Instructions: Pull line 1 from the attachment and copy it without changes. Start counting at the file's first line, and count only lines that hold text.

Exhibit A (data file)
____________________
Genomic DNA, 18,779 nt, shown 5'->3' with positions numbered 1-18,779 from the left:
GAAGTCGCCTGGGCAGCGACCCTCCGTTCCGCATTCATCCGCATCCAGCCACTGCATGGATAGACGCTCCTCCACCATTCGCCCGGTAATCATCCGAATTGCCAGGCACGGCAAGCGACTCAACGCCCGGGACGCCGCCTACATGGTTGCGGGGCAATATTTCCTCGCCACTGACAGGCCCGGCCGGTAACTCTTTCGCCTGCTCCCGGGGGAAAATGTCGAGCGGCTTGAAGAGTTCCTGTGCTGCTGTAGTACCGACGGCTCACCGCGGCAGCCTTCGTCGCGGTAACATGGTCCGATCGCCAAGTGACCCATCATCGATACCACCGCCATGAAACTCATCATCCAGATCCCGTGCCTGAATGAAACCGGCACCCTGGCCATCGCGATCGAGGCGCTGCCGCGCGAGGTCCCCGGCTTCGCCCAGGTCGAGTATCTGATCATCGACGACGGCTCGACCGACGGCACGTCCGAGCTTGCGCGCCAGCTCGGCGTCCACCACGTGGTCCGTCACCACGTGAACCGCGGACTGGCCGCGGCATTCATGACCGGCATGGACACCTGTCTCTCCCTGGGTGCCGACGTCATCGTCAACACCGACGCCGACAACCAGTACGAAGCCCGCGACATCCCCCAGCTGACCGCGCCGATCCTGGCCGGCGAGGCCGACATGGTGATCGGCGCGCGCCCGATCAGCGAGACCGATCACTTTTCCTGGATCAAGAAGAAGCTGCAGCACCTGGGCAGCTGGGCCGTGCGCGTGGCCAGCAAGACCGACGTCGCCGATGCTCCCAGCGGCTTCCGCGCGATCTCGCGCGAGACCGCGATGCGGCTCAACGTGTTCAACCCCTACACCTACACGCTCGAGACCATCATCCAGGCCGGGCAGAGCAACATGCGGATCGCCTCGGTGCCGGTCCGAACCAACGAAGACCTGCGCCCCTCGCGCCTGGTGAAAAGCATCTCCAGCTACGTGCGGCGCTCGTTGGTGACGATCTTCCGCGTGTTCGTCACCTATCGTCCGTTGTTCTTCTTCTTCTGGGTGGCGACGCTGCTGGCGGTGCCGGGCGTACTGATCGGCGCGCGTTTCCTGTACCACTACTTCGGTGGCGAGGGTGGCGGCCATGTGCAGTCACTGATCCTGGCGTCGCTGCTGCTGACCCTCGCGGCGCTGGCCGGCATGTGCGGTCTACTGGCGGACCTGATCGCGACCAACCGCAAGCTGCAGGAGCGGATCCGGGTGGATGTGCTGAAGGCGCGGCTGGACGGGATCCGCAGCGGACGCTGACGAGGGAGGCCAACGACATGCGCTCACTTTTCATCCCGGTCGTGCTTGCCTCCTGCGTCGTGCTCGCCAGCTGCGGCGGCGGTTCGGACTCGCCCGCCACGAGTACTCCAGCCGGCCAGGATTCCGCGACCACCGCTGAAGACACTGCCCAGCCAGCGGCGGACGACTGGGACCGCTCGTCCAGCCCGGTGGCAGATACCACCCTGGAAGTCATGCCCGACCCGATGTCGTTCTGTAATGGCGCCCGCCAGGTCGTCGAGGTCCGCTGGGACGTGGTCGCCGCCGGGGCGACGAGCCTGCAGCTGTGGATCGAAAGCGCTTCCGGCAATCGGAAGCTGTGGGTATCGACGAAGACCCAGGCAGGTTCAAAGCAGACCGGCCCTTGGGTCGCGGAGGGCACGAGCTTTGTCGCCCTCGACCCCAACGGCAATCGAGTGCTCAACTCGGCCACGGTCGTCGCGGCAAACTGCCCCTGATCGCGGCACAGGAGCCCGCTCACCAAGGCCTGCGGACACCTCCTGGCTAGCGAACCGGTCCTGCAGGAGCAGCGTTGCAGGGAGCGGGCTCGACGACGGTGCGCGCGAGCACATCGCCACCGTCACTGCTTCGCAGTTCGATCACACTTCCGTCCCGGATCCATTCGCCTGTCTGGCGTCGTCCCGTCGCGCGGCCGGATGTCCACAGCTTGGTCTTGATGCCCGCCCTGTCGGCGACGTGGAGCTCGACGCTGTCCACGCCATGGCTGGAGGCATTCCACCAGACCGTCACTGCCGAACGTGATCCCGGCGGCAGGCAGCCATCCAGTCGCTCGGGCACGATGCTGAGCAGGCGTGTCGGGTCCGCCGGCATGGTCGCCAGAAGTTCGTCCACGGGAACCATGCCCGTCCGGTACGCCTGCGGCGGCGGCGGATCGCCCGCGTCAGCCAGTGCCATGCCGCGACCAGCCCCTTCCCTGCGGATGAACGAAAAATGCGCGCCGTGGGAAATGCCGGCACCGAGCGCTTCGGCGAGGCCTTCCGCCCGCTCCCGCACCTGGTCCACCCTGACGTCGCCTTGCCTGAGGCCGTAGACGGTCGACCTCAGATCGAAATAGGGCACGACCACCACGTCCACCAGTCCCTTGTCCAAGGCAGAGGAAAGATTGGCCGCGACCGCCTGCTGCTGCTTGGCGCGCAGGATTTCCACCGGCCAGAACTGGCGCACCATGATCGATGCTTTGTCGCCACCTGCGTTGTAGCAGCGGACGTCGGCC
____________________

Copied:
Genomic DNA, 18,779 nt, shown 5'->3' with positions numbered 1-18,779 from the left: